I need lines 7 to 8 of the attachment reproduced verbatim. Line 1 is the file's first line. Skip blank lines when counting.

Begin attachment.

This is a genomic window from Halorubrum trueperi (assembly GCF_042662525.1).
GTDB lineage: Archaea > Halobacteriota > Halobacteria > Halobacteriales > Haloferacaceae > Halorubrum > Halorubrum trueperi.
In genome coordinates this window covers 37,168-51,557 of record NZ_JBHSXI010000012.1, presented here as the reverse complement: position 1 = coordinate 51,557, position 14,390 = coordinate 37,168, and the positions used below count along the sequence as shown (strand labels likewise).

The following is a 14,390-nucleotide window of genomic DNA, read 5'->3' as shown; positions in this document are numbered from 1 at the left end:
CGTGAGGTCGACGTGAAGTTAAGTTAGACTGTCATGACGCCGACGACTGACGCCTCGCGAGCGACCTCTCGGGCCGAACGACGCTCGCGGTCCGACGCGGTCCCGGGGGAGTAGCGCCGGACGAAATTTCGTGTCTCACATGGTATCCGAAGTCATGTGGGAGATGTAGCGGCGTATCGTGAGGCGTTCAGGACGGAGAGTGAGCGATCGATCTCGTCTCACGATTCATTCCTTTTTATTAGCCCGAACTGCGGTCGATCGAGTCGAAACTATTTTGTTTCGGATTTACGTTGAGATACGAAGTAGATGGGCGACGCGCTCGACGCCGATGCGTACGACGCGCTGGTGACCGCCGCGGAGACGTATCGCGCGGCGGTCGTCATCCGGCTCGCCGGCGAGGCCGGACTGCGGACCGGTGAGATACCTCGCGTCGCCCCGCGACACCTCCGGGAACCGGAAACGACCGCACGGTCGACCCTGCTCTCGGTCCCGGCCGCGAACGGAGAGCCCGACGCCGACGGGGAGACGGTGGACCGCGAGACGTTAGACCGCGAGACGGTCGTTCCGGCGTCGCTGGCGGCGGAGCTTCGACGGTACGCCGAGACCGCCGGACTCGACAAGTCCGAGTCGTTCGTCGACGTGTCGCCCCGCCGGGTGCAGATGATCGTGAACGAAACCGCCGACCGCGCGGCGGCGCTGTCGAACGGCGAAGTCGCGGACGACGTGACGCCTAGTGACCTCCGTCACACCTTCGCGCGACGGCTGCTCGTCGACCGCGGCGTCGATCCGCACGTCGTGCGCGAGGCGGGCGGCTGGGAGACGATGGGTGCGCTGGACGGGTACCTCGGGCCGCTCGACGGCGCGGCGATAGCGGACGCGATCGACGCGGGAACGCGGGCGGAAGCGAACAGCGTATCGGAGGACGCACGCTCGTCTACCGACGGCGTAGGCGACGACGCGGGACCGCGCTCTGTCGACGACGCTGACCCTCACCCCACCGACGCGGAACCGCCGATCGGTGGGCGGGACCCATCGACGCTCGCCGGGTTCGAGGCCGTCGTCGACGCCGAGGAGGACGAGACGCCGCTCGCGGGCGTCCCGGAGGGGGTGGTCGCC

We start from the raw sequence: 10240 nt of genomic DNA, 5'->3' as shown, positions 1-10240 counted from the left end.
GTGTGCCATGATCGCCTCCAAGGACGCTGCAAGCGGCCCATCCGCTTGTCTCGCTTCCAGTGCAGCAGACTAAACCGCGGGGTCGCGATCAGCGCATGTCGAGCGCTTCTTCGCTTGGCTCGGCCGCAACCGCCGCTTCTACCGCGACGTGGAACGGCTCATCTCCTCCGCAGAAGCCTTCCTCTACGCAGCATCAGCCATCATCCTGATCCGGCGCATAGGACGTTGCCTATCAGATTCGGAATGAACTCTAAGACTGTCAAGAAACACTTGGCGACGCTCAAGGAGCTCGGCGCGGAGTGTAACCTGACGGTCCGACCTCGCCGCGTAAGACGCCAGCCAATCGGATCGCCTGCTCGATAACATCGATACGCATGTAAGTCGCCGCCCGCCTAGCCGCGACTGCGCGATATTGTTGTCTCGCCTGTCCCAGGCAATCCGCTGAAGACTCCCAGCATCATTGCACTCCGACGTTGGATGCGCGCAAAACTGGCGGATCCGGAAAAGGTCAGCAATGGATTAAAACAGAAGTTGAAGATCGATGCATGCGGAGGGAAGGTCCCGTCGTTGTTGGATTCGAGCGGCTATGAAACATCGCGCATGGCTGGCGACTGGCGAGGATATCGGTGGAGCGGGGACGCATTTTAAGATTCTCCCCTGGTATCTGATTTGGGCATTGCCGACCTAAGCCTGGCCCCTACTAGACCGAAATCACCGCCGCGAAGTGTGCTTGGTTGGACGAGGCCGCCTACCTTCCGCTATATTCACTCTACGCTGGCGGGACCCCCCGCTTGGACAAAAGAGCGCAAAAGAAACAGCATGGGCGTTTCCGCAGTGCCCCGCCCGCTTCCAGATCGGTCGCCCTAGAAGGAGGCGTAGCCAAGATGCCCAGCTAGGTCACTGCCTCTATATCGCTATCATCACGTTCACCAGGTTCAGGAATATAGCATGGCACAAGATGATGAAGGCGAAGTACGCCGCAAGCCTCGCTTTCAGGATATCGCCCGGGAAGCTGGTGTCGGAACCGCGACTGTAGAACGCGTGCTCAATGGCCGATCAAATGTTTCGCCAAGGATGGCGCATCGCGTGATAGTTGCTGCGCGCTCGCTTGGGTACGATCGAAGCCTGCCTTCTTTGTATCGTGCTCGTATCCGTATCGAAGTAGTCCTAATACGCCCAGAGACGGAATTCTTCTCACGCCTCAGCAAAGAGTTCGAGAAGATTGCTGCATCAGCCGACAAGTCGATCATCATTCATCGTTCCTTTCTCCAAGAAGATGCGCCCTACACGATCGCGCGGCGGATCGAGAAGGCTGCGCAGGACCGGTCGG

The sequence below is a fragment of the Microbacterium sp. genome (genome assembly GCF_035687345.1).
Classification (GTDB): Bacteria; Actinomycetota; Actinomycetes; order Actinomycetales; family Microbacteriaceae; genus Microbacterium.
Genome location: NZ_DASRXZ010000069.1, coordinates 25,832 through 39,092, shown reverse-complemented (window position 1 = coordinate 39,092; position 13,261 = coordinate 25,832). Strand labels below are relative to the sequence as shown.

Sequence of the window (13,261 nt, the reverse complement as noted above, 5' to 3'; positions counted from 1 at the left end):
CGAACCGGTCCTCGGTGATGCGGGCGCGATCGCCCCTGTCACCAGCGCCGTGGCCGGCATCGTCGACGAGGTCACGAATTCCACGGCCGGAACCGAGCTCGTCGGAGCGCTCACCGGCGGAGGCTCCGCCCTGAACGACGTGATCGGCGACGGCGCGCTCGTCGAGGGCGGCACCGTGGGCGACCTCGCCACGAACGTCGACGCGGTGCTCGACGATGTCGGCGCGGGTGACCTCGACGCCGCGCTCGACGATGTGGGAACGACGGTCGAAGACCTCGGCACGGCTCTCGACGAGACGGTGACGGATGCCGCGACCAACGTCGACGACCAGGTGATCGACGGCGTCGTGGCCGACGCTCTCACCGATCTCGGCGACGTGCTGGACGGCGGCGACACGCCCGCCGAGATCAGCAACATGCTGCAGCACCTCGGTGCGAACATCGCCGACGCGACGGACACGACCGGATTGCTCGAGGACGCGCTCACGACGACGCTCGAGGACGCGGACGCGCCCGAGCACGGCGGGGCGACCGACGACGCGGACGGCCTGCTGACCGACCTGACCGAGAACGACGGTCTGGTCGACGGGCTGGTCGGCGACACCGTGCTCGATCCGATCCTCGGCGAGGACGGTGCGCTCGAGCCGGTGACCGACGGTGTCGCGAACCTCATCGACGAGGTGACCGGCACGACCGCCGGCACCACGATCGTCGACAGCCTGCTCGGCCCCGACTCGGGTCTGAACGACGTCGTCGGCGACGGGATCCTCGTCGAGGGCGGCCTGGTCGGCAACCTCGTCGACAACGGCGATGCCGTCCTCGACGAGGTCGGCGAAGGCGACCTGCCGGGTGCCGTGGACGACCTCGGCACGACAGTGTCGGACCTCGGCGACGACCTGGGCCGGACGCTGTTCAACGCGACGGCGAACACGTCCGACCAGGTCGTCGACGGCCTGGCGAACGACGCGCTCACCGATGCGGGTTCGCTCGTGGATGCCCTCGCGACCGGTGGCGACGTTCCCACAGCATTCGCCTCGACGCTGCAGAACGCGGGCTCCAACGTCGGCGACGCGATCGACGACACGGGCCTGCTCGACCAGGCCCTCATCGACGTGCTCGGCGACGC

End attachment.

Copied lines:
GTGTGCCATGATCGCCTCCAAGGACGCTGCAAGCGGCCCATCCGCTTGTCTCGCTTCCAGTGCAGCAGACTAAACCGCGGGGTCGCGATCAGCGCATGTCGAGCGCTTCTTCGCTTGGCTCGGCCGCAACCGCCGCTTCTACCGCGACGTGGAACGGCTCATCTCCTCCGCAGAAGCCTTCCTCTACGCAGCATCAGCCATCATCCTGATCCGGCGCATAGGACGTTGCCTATCAGATTCGGAATGAACTCTAAGACTGTCAAGAAACACTTGGCGACGCTCAAGGAGCTCGGCGCGGAGTGTAACCTGACGGTCCGACCTCGCCGCGTAAGACGCCAGCCAATCGGATCGCCTGCTCGATAACATCGATACGCATGTAAGTCGCCGCCCGCCTAGCCGCGACTGCGCGATATTGTTGTCTCGCCTGTCCCAGGCAATCCGCTGAAGACTCCCAGCATCATTGCACTCCGACGTTGGATGCGCGCAAAACTGGCGGATCCGGAAAAGGTCAGCAATGGATTAAAACAGAAGTTGAAGATCGATGCATGCGGAGGGAAGGTCCCGTCGTTGTTGGATTCGAGCGGCTATGAAACATCGCGCATGGCTGGCGACTGGCGAGGATATCGGTGGAGCGGGGACGCATTTTAAGATTCTCCCCTGGTATCTGATTTGGGCATTGCCGACCTAAGCCTGGCCCCTACTAGACCGAAATCACCGCCGCGAAGTGTGCTTGGTTGGACGAGGCCGCCTACCTTCCGCTATATTCACTCTACGCTGGCGGGACCCCCCGCTTGGACAAAAGAGCGCAAAAGAAACAGCATGGGCGTTTCCGCAGTGCCCCGCCCGCTTCCAGATCGGTCGCCCTAGAAGGAGGCGTAGCCAAGATGCCCAGCTAGGTCACTGCCTCTATATCGCTATCATCACGTTCACCAGGTTCAGGAATATAGCATGGCACAAGATGATGAAGGCGAAGTACGCCGCAAGCCTCGCTTTCAGGATATCGCCCGGGAAGCTGGTGTCGGAACCGCGACTGTAGAACGCGTGCTCAATGGCCGATCAAATGTTTCGCCAAGGATGGCGCATCGCGTGATAGTTGCTGCGCGCTCGCTTGGGTACGATCGAAGCCTGCCTTCTTTGTATCGTGCTCGTATCCGTATCGAAGTAGTCCTAATACGCCCAGAGACGGAATTCTTCTCACGCCTCAGCAAAGAGTTCGAGAAGATTGCTGCATCAGCCGACAAGTCGATCATCATTCATCGTTCCTTTCTCCAAGAAGATGCGCCCTACACGATCGCGCGGCGGATCGAGAAGGCTGCGCAGGACCGGTCGG

The sequence below is a fragment of the Microbacterium sp. genome (genome assembly GCF_035687345.1).